have each year. ‘hMSigsh.tJasencndhkoionBl,s:yt“hWMe hsehe”nowonIchthoierwaITsodwaayassSeinnihorsoawni.n”g
Class of 2017- On the sophomore
retreat, former student TK Eta
wandered off in the
middle of Virginia during dinner and Sleep (or Lack Thereof)
You are getting very sleepy.
it took hours for the students and heavier. The teacher is talking Your eyelids are slowly, slowly starting to become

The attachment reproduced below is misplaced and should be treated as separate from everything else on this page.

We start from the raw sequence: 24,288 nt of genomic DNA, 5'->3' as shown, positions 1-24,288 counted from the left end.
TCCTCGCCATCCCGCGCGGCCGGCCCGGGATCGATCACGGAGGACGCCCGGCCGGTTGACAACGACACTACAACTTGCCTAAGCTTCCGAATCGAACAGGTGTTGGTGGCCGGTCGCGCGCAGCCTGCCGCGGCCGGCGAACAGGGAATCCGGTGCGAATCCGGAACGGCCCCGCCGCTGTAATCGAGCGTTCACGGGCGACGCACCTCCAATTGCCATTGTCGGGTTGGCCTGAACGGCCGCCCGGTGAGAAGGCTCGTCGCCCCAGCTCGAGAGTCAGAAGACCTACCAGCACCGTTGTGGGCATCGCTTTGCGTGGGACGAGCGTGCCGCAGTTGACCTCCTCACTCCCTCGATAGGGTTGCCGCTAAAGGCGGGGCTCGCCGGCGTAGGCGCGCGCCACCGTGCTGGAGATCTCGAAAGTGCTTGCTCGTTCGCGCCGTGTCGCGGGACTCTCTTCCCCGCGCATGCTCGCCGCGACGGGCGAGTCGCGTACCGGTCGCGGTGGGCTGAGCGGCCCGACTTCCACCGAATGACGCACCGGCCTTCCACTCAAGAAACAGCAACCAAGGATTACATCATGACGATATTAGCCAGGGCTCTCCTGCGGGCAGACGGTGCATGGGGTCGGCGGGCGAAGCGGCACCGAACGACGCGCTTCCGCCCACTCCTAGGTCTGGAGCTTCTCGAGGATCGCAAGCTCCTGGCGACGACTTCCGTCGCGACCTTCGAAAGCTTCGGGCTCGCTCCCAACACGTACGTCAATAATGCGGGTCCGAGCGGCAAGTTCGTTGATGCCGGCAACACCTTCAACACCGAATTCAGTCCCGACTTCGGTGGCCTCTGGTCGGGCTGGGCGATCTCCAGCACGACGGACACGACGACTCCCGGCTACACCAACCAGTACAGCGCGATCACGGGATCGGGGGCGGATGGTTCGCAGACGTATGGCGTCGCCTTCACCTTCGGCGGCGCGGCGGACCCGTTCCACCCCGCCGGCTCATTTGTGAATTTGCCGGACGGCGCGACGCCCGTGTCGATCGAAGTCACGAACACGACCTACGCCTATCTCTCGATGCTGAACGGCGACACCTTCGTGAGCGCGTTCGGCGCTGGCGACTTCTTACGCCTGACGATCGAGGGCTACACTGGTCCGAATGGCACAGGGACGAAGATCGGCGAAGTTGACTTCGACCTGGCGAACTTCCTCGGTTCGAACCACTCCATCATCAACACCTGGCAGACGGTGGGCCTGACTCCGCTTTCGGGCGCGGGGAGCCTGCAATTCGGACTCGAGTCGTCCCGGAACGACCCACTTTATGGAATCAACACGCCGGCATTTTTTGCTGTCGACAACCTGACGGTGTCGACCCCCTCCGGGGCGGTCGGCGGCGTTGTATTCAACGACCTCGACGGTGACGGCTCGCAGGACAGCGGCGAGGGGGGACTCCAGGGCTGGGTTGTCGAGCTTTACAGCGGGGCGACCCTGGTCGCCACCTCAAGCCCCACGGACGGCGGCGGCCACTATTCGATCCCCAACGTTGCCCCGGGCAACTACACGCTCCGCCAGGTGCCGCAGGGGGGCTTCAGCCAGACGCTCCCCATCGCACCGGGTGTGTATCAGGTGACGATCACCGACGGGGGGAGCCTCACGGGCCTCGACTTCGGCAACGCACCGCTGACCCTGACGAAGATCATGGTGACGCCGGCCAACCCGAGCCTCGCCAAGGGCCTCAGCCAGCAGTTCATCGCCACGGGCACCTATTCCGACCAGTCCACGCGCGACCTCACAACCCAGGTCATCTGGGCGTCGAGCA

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on Mother’s Day. He was dressed as wesstrmptrbyoltlIvewwNideteagethan’omhoseteaomnmo eaekeeryohpoheicfdnouo)orelgpepeecriulanoyarstuwwyshwtpktpameiulnoualebwdchtlrelttlaelyicrnstmsysuptoyer’eoeassiohcasehalatddcgnraanepdtohlhaueu.piorailloydwn’ennaeeetaefaRtsbtbmfioonpr,icsesngsretarwgjsliisEnut,ldisocudeyzodoeilyghwactwdeeeeWMseiuasrlhyihwnoatste’obsftgna,dvrv.rhoaaontlsnepstnegyecytyaGeieatroahordnotsssr,lsryteyrhtcoaegeltroabiira’essP.nedtuttdcavyittopaycIuntoisguei’t,.aalnedictitchininamhetsChpsaictptnnra’tennssiotthee’veoeensttutldgcrsnoeaugave(b.daotdatoaahltSnsttPtldehfnotaeeocldlllsfsuhcvoc.tntlslelaeemtunrohylarf,efrehTtiotraieryjiaieoanfcrilhuoyfhncohdyfglycctmbdltiohrgiotesoholaekssotahocienhyeeatuionepuegiuleyieatltleinneceilteengrssntrgmaovysnfdpp.monhgdhasfsserheeiiufoYfopocretcsetcftebisaoadttofp’oifeenrssehnaishauetvsertrntimbsronrrr.ayl’trleeemtraltoeysc,eogyhet.lnotsWrtoetht!eiescbtsYfvegaanadhfhpuhmsafnp’eoaMyatbobefytipearrghofieocttmmmlitoaooiuo.toiuembhtymdttloprsauhibiSsunutaeuloetnnofmhoaolmtuitaeteybatmwtmsnohhgylcui.efb,oslwbe.lnria.gaaeeieodtgoolsadfmsaogtmtteoynanhnahlrhrtrsiecranh.eunleweu’lkyrniiceyeltTortlostedcksootnodisameathammfhprhgnbsi.tcunduuialdtibesnth)ematTaeegehholrlgsyahmiyrgpoleles(ytghiaosirhelbptyshnoetsasefhnotyetsedohothroprsgmnhkatlcmatynetsaaoodelliht,rrahrageemlnoyxivtrsseneotuiedtenynpaeieutott,ageu,pnet,N’grryuokspttnietttui’eoopnegnrnihostehiddutntnstaem.dhcouaotahcto?uiehnbttyuoeickltUtollnmtiiasunceeauioteuthoxoEpuen,wnwtohml.tstcntdurfeynintirisgpRotalaga.thandmdibraeaf,mhvfgnllu1hrnlaeeridelestreaiaeeatgetseel0taatcatracteSlhlnictmeesxs-alltmtsd,ocao(ilaleahospudhietcuysyewmanemabboftyvntmmukpee)oerfyngideeoueneeea.atcwp,ueSoetfhria,vdtogdBaaion’babsaaafnr1naeeyneFeloksnulerenllrasmanr1olr!vayodhl,dwyotlegdsreptohimebHuueaeh..sdotsptmswmapreraurhalIAnceoeuomotflebphvarziitcnokeaadnbmntfwehehryzbhwyyngnh,noiuaeteaitisseooberoiotnntiootgtibnainttao.tosgeivuc.eutrogohhgeswu.o’l’ighsehftayrnrdd,atnsrlett,